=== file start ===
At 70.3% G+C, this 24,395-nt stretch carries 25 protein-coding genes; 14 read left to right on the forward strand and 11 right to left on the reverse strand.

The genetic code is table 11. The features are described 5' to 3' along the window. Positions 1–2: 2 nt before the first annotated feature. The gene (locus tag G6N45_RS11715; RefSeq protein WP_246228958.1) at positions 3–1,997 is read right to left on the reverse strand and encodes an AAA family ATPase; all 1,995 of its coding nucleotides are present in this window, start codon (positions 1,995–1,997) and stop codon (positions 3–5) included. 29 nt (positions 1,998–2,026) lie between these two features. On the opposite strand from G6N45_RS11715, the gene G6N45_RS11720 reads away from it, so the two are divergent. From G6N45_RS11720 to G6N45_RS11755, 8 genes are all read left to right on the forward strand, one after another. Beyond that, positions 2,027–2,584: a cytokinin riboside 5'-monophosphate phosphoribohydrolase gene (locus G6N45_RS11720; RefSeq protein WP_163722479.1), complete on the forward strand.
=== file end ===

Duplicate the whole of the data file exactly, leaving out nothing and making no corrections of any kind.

At 70.3% G+C, this 24,395-nt stretch carries 25 protein-coding genes; 14 read left to right on the forward strand and 11 right to left on the reverse strand.

The genetic code is table 11. The features are described 5' to 3' along the window. Positions 1–2: 2 nt before the first annotated feature. The gene (locus tag G6N45_RS11715; RefSeq protein WP_246228958.1) at positions 3–1,997 is read right to left on the reverse strand and encodes an AAA family ATPase; all 1,995 of its coding nucleotides are present in this window, start codon (positions 1,995–1,997) and stop codon (positions 3–5) included. 29 nt (positions 1,998–2,026) lie between these two features. On the opposite strand from G6N45_RS11715, the gene G6N45_RS11720 reads away from it, so the two are divergent. From G6N45_RS11720 to G6N45_RS11755, 8 genes are all read left to right on the forward strand, one after another. Beyond that, positions 2,027–2,584: a cytokinin riboside 5'-monophosphate phosphoribohydrolase gene (locus G6N45_RS11720; RefSeq protein WP_163722479.1), complete on the forward strand.